It's Christmas day 2011 and I'm six miles away from home. I'm riding my Catrike 700 packed with a change of clothes to meet Carrie and the kids at a Christmas day party. It's a short 12 mile ride from my home in Agoura Hills to Calabasas. At the six mile mark...BAM...by chest feels like an elephant just parked it's ass on my chest. I'm having a stinking heart attack and I'm not quite ready to accept it.
The day started off simple enough. It's Christmas Day and we're invited to a party. It was a beautiful day and I didn't want to let it go by without taking a ride on my trike. What better to do then ride to the party and meet up with everyone.
I loaded up the trike and pushed off at 11 am. Right about at six miles I wasn't feeling good...my chest was hurting and feeling heavy. I pulled into an empty parking lot of an industrial building hoping to get some relieve by taking a rest. After 10 minutes I put aside my ego and called Carrie to come and bail me out. The idea of something more sinister then just "not feeling good" crept into my thoughts. At 12:45 Carrie and the kids show up and I painfully tie the trike down to the top of the car.
Once everything was loaded into the car I looked at Carrie and said "take me home I don't feel good". It was when we were driving home that the pain in my chest became overwhelming and my left arm was starting to feel an odd pain. I put aside denial and gave into reality and told Carrie to go straight to the hospital. The hospital was some miles away and I wasn't doing well so Carrie got off at the next freeway off ramp and took me to our local Fire Station 89.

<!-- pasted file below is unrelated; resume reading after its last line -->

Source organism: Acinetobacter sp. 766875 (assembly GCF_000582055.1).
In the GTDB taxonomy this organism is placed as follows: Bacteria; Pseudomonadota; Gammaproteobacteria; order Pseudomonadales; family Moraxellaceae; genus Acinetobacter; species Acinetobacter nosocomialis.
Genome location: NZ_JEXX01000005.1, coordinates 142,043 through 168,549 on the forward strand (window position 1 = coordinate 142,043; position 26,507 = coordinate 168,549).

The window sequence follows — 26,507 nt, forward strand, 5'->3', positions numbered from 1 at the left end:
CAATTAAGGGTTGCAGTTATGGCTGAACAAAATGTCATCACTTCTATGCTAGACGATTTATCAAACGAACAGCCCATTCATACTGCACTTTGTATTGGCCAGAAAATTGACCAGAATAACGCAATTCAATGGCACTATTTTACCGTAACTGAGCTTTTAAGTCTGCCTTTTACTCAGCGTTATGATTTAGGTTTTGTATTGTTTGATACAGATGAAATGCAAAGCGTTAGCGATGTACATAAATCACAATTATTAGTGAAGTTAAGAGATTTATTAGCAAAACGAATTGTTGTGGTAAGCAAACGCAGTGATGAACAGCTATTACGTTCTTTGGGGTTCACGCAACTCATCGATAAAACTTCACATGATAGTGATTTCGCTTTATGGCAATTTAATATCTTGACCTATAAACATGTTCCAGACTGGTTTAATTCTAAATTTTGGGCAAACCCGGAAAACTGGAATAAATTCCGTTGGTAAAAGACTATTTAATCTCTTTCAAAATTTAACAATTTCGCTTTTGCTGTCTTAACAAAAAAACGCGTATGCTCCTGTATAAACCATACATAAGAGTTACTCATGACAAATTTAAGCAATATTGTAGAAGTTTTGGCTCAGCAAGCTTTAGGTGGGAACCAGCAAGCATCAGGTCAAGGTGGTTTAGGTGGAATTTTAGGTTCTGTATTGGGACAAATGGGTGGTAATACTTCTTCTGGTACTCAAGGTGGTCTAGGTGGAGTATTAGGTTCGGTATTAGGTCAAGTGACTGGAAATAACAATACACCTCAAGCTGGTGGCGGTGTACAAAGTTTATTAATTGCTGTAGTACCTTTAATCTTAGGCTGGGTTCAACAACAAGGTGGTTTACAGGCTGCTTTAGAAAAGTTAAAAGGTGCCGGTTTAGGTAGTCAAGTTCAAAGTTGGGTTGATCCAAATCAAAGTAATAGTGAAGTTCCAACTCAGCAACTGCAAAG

Once in Station 89 the EMT's took over and I knew that I was in good hands and actually started to relax. They hooked me up to an EKG and told me with no uncertainty that I was having a "heart incident". In the mean time one of the firemen took the kids on a tour of the station to keep there minds at ease. An IV and a few drugs later I was taking a code 3 ambulance ride over to the hospital. On the ride over my EMT no longer minced words and while spraying nitroglycerin under my tongue said "you're having a heart attack and this is what to expect when we get to the hospital..."
I never lost consciousness so when I arrived at the Los Robles Hospital I laid there in the ER and watched the well choreographed circus unfold around me. I eventually ended up in the "cath lab" and watched my doctor insert two stents into my LAD vein that supplies blood to the muscle of my heart. In less then 30 minutes I was on my to recovery and after a three night stay I made it back home.
From the time I entered the fire station to the time I existed the "cath lab" I never felt that my time was up. The folks involved in my care exercised such a high level of competence that I felt at ease the entire time. The firemen and paramedics at Station 89 are proof of why I happily pay my taxes each year.
In the end it was determined that the LAD vein supplying blood to the heart muscle was blocked. It was alone in it's attempt to bring me down. While scoping through the rest of the arteries around my heart my doctor said everything else was open and clean and there was no damage to the heart muscle. In addition to not ignoring the problem and getting help reasonably fast my fitness level was a major contributor in preserving the integrity of the only heart I own.
Then why...genetics? Why only one vein? I'm 58, 6'1", 190 lbs, low cholesterol, low blood pressure, exercise by cycling regularly and I get regular physicals. I can only file this heart attack under "shit happens". And when it does happen be prepared for it by keeping your body healthy and strong. As an avid trike rider my heart was strong and was able to compensate for a temporary loss of blood to part of my heart muscle.
On the positive side I now know what is going on inside my heart and it looks good for the long run.